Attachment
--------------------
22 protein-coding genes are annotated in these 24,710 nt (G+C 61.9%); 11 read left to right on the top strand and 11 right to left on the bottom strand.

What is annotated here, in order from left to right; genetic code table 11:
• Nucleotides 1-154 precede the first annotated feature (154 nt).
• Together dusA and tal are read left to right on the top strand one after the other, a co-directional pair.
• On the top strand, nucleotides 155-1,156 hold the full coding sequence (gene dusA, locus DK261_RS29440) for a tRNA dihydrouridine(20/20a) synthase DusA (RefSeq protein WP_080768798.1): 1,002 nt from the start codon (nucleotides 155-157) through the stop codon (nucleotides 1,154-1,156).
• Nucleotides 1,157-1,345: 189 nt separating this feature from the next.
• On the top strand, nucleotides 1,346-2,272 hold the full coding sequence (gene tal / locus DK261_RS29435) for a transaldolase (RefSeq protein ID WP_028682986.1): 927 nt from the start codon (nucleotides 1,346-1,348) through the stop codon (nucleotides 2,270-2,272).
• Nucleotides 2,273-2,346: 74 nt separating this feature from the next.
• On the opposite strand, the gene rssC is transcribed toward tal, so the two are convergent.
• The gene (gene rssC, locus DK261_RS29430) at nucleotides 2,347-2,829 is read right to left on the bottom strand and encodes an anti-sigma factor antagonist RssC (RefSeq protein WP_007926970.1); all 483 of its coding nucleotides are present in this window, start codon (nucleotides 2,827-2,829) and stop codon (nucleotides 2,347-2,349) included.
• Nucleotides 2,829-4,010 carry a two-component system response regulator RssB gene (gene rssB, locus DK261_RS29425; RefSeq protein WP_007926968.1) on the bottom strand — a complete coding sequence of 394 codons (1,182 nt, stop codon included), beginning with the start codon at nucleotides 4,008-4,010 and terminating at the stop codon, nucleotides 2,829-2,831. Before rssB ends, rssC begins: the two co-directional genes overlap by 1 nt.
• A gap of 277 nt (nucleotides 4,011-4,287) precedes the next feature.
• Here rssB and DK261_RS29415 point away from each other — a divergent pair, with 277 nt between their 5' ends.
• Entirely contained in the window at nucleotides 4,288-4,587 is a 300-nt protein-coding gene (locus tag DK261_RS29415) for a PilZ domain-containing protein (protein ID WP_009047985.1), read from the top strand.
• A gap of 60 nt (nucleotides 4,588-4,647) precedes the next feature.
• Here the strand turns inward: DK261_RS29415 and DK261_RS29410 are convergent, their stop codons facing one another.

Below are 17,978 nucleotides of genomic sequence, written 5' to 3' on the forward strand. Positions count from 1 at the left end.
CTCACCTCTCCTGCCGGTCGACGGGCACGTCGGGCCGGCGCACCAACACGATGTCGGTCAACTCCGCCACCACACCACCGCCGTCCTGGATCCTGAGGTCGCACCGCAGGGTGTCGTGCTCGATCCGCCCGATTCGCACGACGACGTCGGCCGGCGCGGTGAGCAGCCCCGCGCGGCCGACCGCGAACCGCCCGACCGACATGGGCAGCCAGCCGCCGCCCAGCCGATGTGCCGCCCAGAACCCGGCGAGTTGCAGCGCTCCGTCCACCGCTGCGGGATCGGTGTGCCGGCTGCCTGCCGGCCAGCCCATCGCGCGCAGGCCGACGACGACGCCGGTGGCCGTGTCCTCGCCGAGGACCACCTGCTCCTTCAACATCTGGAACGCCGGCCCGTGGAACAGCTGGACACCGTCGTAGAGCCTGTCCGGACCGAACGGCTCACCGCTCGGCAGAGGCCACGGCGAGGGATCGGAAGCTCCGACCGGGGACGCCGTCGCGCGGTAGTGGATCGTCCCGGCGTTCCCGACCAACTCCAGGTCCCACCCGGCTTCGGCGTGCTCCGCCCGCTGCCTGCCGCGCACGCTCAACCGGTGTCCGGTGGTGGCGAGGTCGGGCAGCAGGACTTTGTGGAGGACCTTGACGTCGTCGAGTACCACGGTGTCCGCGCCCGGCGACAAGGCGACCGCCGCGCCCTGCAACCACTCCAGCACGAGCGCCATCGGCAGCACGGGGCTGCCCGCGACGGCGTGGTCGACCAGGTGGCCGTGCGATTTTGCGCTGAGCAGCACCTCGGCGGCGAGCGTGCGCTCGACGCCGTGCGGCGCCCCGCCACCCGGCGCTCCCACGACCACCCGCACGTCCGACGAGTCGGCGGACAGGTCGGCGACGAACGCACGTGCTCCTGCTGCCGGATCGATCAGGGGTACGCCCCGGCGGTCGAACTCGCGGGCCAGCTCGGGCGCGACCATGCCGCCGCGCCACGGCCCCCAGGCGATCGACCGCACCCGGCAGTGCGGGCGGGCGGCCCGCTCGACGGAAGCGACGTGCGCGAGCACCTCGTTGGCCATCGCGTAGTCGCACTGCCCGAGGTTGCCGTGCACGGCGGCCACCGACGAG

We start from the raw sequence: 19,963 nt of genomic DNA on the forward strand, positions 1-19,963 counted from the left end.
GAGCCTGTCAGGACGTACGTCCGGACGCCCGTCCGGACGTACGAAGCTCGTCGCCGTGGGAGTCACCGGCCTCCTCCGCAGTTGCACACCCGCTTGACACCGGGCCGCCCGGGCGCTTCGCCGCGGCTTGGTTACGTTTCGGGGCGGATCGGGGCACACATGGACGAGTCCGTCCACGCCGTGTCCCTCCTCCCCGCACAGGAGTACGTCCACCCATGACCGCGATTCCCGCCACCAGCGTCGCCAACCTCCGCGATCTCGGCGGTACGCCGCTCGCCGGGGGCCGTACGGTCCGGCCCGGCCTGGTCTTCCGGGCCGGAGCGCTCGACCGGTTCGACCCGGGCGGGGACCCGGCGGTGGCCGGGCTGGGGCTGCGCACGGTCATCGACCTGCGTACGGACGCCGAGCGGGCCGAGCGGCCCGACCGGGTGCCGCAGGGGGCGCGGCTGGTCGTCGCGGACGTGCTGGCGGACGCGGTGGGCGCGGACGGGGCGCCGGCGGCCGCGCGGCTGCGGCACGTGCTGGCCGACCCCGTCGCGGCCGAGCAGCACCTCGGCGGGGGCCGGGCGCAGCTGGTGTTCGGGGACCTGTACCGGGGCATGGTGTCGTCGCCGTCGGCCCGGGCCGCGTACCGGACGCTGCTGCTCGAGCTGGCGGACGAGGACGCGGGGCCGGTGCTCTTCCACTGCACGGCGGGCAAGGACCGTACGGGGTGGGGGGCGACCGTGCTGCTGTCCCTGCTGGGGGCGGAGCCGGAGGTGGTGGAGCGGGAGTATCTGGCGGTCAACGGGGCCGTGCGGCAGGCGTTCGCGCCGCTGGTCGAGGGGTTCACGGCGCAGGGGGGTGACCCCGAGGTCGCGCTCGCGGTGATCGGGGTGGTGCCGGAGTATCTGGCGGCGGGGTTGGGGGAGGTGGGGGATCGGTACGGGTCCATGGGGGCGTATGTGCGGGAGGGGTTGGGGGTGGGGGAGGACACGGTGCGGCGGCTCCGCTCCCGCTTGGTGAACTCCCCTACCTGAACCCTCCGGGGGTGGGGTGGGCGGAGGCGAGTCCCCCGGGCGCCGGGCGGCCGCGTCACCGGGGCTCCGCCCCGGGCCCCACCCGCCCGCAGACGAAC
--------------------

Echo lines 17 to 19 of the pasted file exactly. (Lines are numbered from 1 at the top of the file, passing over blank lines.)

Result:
Below are 17,978 nucleotides of genomic sequence, written 5' to 3' on the forward strand. Positions count from 1 at the left end.
CTCACCTCTCCTGCCGGTCGACGGGCACGTCGGGCCGGCGCACCAACACGATGTCGGTCAACTCCGCCACCACACCACCGCCGTCCTGGATCCTGAGGTCGCACCGCAGGGTGTCGTGCTCGATCCGCCCGATTCGCACGACGACGTCGGCCGGCGCGGTGAGCAGCCCCGCGCGGCCGACCGCGAACCGCCCGACCGACATGGGCAGCCAGCCGCCGCCCAGCCGATGTGCCGCCCAGAACCCGGCGAGTTGCAGCGCTCCGTCCACCGCTGCGGGATCGGTGTGCCGGCTGCCTGCCGGCCAGCCCATCGCGCGCAGGCCGACGACGACGCCGGTGGCCGTGTCCTCGCCGAGGACCACCTGCTCCTTCAACATCTGGAACGCCGGCCCGTGGAACAGCTGGACACCGTCGTAGAGCCTGTCCGGACCGAACGGCTCACCGCTCGGCAGAGGCCACGGCGAGGGATCGGAAGCTCCGACCGGGGACGCCGTCGCGCGGTAGTGGATCGTCCCGGCGTTCCCGACCAACTCCAGGTCCCACCCGGCTTCGGCGTGCTCCGCCCGCTGCCTGCCGCGCACGCTCAACCGGTGTCCGGTGGTGGCGAGGTCGGGCAGCAGGACTTTGTGGAGGACCTTGACGTCGTCGAGTACCACGGTGTCCGCGCCCGGCGACAAGGCGACCGCCGCGCCCTGCAACCACTCCAGCACGAGCGCCATCGGCAGCACGGGGCTGCCCGCGACGGCGTGGTCGACCAGGTGGCCGTGCGATTTTGCGCTGAGCAGCACCTCGGCGGCGAGCGTGCGCTCGACGCCGTGCGGCGCCCCGCCACCCGGCGCTCCCACGACCACCCGCACGTCCGACGAGTCGGCGGACAGGTCGGCGACGAACGCACGTGCTCCTGCTGCCGGATCGATCAGGGGTACGCCCCGGCGGTCGAACTCGCGGGCCAGCTCGGGCGCGACCATGCCGCCGCGCCACGGCCCCCAGGCGATCGACCGCACCCGGCAGTGCGGGCGGGCGGCCCGCTCGACGGAAGCGACGTGCGCGAGCACCTCGTTGGCCATCGCGTAGTCGCACTGCCCGAGGTTGCCGTGCACGGCGGCCACCGACGAG

We start from the raw sequence: 19,963 nt of genomic DNA on the forward strand, positions 1-19,963 counted from the left end.